1 (context transitive English) To oppose or compete with. 2 To be equal to or to surpass another.
v. be equal to in quality or ability; "Nothing can rival cotton for durability"; "Your performance doesn't even touch that of your colleagues"; "Her persistence and ambition only matches that of her parents" [syn: equal, touch, match]
be the rival of, be in competition with; "we are rivaling for first place in the race"
A rivalry is the opposition between two competing parties (rivals). Someone's main rival is called an archrival. The words rivalry, rival and arch rival may also refer to:
"Rival" (Rival) is a Latin pop song by American recording artist Romeo Santos from his debut album Formula, Vol. 1 (2011). Produced by Santos, the track was released as the album's third single in Latin America and the United States. It features Camila lead singer Mario Domm.
Usage examples of "rival".
Both he and the actress concluded that Branicki had had a quarrel with her rival, and though she did not much care to place him in the number of her adorers, she yet gave him a good reception, for she knew it would be dangerous to despise his suit openly.
The rival aeroplane was now skimming above the water at a height of about a thousand feet.
The rival view was that true riches lay in trade, agriculture and industry, where wealth was truly earned and productively used.
When he sells alumite, as he may have done already, he will have to deliver all there is of it in order to stifle any rival claims.
Stilicho obtained the preference over a crowd of rivals, who ambitiously disputed the hand of the princess, and the favor of her adopted father.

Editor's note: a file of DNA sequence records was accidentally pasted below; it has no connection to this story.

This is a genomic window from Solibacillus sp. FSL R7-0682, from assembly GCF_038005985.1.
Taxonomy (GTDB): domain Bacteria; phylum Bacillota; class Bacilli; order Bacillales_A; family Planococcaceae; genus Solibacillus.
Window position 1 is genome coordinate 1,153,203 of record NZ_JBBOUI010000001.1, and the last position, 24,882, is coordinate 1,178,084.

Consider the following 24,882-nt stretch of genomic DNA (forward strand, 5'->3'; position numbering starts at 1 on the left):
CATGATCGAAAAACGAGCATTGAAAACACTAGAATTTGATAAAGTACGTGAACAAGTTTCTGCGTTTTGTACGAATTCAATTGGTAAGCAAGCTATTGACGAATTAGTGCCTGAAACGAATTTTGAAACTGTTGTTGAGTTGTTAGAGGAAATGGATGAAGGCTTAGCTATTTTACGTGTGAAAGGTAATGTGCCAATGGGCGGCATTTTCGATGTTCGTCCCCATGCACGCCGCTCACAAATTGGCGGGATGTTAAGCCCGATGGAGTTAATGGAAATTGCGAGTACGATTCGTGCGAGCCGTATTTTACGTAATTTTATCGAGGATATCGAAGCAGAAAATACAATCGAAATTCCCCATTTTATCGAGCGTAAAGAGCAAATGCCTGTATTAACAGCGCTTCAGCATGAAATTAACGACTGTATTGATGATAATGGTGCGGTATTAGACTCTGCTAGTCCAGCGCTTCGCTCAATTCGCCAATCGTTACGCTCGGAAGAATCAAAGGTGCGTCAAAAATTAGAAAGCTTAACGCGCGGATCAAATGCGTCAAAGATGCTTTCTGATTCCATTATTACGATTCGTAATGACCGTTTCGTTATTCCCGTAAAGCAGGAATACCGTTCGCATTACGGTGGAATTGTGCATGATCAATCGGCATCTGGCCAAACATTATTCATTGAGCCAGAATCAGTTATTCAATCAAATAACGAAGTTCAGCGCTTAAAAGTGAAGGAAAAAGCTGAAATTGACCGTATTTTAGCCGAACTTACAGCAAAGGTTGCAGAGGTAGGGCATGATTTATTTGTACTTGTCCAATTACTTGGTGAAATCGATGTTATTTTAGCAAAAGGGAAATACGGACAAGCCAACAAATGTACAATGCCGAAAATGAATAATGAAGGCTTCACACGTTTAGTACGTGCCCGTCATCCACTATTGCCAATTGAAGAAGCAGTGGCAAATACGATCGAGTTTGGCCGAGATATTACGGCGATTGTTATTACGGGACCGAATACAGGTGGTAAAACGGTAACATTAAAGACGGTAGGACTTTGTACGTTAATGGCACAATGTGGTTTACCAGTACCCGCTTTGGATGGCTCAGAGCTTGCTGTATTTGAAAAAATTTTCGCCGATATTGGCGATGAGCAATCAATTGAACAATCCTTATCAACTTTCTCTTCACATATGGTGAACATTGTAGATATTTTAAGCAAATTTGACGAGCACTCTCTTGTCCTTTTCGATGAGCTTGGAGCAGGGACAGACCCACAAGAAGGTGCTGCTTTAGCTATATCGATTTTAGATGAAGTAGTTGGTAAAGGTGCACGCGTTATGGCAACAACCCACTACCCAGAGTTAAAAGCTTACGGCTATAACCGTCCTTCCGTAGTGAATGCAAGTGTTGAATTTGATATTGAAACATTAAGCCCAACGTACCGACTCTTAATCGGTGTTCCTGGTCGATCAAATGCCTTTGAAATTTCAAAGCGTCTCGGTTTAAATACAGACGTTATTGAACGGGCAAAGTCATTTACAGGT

Most worship a human-shaped god named Terrent Amese, but one tribe pays homage to his rival Ergerborg.
Thinking of public and commercial annotation products as rivals misses the point, observers say.
In contrast, the Council of the Apocrypha was a small, veiled and purposefully unrecorded papal body wielding an authority that easily rivaled that of the College, the cardinals of the Apocrypha suffered no dominion but that of God and were accountable only to His chosen representative on earth - the Holy Father.
Fearing civil war, the Guardians of the Realm of Scotland had reluctantly approached Edward of England to arbitrate among the various rivals.
In the days before Bran Brownbeard, Allovale was rich and rivaled Ardagh for its grandeur.
The indiscretion of his predecessor, instead of reconciling, had artfully fomented the religious war: and the balance which he affected to preserve between the hostile factions, served only to perpetuate the contest, by the vicissitudes of hope and fear, by the rival claims of ancient possession and actual favor.
Crushed though her rival the Khania Atene might be, also she was still jealous of her.
Although these measures were avowedly taken on behalf of King Henry, they were, in reality, so many precautions for securing the government in the hands of his rival the Duke of York.
But the adventure should hold something beyond the fairy-tale elements of a magic golden bauble, a vengeful queen, a mysterious castle, and rivals for the hand of a princess.
Miss Bayberry sitting primly at the head of a ridiculously long table that rivaled, in length, any in the dining hall at Selium.